Has your dentist told you that you have gum disease? According to our Cary dentist, this common condition is usually a result of improper or poor dental hygiene. Understanding how to prevent and treat gum disease is important to maintaining good oral health, no matter what your age. In this article, we’ll explore the basics of gum disease and how to take action to prevent or treat gum disease.
What is Gum Disease?
Gum disease occurs from bacteria or infection of the tissues (gums) that hold your teeth in place. Usually, this is caused by poor brushing or lack of flossing, which allows bacteria to build upon your teeth. Plaque that is not removed and is allowed to sit on teeth can cause gum disease.
Some risk factors enhance the likelihood of gum disease. These risk factors include smoking, diabetes, hormonal changes, and certain medications.
What are the symptoms of Gum Disease?
Gum disease can cause several symptoms to manifest in the mouth. These include bad breath, red or swollen gums, tender or bleeding gums, pain when chewing, sensitive teeth, receding gums, and generalized mouth discomfort.
Causes and Prevention of Gum Disease
As previously mentioned, gum disease starts with developing plaque that is caused by bacteria. As plaque builds on your teeth, it is important to maintain optimal oral hygiene to continually remove this plaque. Otherwise, plaque can eventually progress to gum disease.
Preventing gum disease before it occurs is the most ideal situation. This begins with good oral hygiene throughout your entire life. To help prevent gum disease, brush your teeth at least two minutes at least two times a day (morning and night). At a minimum, you should floss at least once per day. Flossing helps you prevent the buildup of bacteria between your teeth.
In addition to your at-home dental hygiene, professional dentist visits help to prevent gum disease. At least once every six to twelve months, a dental cleaning should be performed. This in-office dental cleaning helps remove plaque which can lead to gum disease.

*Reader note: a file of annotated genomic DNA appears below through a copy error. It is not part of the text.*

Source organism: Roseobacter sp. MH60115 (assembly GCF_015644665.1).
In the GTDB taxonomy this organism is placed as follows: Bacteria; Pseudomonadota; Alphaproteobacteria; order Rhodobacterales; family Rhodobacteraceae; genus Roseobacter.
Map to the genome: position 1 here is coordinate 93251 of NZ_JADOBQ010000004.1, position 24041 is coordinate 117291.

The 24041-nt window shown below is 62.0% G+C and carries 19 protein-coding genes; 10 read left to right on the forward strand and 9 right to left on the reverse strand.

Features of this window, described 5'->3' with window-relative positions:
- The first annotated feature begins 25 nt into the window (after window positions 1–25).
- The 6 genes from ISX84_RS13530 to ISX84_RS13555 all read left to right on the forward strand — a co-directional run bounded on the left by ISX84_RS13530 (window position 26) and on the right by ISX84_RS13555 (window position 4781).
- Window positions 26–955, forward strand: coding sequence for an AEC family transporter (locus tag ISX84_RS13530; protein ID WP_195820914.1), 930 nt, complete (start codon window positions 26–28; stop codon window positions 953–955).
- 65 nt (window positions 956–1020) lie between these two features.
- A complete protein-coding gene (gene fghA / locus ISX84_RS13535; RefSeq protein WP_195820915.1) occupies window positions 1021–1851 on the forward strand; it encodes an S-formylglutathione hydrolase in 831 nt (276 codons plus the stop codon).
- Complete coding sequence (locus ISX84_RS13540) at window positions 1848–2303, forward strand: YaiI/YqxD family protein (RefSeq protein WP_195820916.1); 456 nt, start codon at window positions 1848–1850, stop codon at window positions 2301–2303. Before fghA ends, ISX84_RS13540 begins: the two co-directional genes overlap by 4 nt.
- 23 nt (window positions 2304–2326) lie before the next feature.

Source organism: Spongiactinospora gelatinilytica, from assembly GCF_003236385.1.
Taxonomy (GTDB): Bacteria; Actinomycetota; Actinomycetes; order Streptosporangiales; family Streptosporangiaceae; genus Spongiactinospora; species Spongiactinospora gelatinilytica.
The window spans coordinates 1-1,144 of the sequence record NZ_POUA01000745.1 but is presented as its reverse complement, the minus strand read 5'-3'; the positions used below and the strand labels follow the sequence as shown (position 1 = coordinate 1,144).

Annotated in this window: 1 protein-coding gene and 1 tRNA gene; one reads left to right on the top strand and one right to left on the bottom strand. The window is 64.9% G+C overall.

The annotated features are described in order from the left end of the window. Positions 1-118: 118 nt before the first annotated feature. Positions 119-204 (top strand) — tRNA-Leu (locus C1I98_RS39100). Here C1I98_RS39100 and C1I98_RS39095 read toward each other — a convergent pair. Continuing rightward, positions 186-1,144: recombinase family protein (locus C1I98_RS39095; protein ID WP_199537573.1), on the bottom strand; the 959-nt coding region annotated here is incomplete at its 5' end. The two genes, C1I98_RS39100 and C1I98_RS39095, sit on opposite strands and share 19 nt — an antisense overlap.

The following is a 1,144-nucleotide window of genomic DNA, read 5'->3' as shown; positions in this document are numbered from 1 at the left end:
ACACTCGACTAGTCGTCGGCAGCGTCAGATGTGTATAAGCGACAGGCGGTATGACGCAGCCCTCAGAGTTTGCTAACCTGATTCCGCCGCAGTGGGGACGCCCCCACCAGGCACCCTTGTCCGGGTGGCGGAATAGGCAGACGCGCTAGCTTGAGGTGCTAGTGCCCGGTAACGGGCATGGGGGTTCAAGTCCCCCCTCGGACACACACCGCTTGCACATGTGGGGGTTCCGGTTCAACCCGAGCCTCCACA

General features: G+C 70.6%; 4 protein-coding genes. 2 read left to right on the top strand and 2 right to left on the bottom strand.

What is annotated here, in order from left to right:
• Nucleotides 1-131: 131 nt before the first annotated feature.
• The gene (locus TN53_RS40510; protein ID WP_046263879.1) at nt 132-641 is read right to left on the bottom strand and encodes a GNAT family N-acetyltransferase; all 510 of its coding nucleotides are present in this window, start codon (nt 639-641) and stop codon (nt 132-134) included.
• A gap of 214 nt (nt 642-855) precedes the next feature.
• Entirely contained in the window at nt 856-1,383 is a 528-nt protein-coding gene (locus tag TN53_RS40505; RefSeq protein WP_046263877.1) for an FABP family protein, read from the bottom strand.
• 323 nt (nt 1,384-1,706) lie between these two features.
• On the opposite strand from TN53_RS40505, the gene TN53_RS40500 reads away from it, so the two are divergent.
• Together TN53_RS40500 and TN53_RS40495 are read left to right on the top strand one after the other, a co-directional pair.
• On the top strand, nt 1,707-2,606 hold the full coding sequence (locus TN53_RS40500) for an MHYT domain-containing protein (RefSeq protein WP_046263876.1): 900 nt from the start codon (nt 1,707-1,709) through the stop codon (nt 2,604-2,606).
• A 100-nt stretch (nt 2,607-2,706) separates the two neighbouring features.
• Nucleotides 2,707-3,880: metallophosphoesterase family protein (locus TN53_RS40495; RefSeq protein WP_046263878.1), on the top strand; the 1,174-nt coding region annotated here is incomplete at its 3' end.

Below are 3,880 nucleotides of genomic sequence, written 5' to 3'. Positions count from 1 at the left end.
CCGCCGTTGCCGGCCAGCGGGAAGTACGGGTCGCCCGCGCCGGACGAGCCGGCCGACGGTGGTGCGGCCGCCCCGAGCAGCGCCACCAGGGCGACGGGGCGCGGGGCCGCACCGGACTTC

Treating Gum Disease
Once gum disease has already occurred, the treatment will depend on the severity. Your dentist may want to take x-rays to look for potential bone loss and review your medical history. Treating gum disease is possible but will require adopting better oral hygiene practices. This may include stopping smoking or tobacco use, as well.
Many non-surgical treatments for gum disease are available. One option, known as scaling, helps to remove tartar and bacteria from the teeth and gums. Root planing is another procedure that helps discourage the further buildup of bacteria. Some surgical treatments also are available for more severe forms of gum disease. This includes flap surgery or grafts, which may be needed if the gum disease has destroyed the bone around your teeth.
Preventing Gum Disease is Key
Taking good care of your mouth is important in preventing gum disease. With a few basic oral hygiene habits, you can help prevent this condition! Daily brushing with a soft toothbrush, flossing, and using a mouth rinse are simple ways to prevent this condition. Avoiding smoking or chewing tobacco is also important in eliminating further risk for gum disease. Gum disease can lead to serious complications if not addressed. If you think you may have gum disease, talk to your dentist about treatment plans.…